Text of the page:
Joey Logano won the NASCAR Xfinity race at Watkins Glen International on Saturday, outdueling Penske Racing teammate Brad Keselowski.
Logano, who started from pole, overcame a stop-and-go penalty early in the caution-filled race and kept Keselowski at bay after a restart with four laps to go in the 82-lap race. It's the first road course win of his career and 25th in NASCAR's second-tier series.
The Penske duo led all but three laps in a race on the 2.45-mile layout that was delayed by seven cautions for 20 laps.
Series points leader Chris Buescher was third, followed by Boris Said and Ty Dillon.
Regan Smith, fourth in points, finished 20th after running in the top 10 early in the race. Smith rallied from early troubles but was doomed to a bad finish after being taken out by Dillon late in the race, and the two nearly came to blows after the race.
Chase Elliott, second in points, was seventh.
Allmendinger wins Sprint Cup pole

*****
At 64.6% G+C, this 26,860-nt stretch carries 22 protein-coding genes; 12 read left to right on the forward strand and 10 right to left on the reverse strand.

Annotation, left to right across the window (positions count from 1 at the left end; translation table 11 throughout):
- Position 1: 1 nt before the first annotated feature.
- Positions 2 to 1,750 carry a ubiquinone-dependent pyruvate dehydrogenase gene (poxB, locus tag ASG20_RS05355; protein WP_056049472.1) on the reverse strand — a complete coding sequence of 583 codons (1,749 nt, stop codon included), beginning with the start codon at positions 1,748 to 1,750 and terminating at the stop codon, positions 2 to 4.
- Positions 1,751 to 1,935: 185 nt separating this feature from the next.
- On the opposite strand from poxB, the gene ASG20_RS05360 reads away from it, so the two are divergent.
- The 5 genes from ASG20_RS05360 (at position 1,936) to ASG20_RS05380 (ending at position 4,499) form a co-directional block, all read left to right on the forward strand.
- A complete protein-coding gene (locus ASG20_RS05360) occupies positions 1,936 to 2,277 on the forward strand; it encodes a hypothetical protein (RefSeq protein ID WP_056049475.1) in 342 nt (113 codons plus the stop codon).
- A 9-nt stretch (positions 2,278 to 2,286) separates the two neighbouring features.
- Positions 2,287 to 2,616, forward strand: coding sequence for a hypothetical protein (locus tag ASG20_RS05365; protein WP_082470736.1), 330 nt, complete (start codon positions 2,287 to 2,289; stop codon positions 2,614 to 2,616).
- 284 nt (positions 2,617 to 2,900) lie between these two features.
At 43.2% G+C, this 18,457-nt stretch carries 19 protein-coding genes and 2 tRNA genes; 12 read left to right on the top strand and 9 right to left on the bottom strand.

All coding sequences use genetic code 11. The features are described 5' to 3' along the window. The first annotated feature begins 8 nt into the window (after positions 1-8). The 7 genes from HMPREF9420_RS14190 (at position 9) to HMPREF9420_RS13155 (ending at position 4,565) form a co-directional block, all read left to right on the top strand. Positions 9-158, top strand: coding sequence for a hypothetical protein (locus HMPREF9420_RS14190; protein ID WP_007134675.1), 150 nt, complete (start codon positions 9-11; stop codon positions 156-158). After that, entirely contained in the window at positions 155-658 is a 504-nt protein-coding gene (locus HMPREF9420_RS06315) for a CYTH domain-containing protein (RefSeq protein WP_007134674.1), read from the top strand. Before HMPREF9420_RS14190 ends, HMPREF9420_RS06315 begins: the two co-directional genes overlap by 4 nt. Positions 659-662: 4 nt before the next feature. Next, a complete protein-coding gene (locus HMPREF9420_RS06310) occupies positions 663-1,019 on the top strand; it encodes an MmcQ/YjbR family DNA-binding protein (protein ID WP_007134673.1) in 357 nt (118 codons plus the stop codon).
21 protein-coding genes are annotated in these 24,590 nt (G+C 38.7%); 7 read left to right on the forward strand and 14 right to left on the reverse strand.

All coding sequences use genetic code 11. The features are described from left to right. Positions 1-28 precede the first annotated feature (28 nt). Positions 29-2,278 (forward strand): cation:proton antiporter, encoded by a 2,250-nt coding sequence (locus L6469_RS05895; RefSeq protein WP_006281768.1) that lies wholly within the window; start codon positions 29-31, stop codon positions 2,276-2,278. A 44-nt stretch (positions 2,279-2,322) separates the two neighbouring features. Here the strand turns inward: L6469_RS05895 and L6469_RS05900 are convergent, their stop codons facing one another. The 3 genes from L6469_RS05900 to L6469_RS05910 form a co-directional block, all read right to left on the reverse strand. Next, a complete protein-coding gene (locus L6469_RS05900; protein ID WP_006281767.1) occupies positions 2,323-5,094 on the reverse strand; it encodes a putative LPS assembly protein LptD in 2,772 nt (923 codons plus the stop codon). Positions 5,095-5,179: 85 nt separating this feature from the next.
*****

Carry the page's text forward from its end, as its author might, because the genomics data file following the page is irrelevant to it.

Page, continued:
AJ Allmendinger has won the Sprint Cup pole at Watkins Glen International.
Allmendinger also won the pole on the road course at Sonoma in June. He turned a fast lap of 127.839 mph to edge Martin Truex Jr. for the top spot. It's his fourth pole in Sprint Cup.
Five-time Watkins Glen winner Tony Stewart qualified third. He was competing less than 24 hours after the family of a driver struck and killed by Stewart's car on an upstate New York dirt track a year ago filed a wrongful death lawsuit against the NASCAR star.
Kevin Harvick was fourth, followed by Jeff Gordon, Kyle Larson, Dale Earnhardt Jr., Kyle Busch, Jimmie Johnson and Austin Dillon. Brad Keselowski and Justin Allgaier rounded out the top 12.
Road America returns to IndyCar schedule
IndyCar officials announced next year's schedule will include a race at Road America in Elkhart Lake, Wisconsin.
Practice and qualifying on the 14-turn, 4.048-mile road course will be held June 24-25. The race is set for June 26.
Twenty-five races were held at Road America from 1982-2007, some with the now defunct Champ Car Series -- IndyCar's rival during the open-wheel split.
The schedule released Saturday shows next year's race will be the first since the two series merged in 2008.
Derrick Walker, IndyCar's outgoing president of competition, called the venue, built in 1955, a "classic road course" with challenging corners that takes advantage of the natural terrain.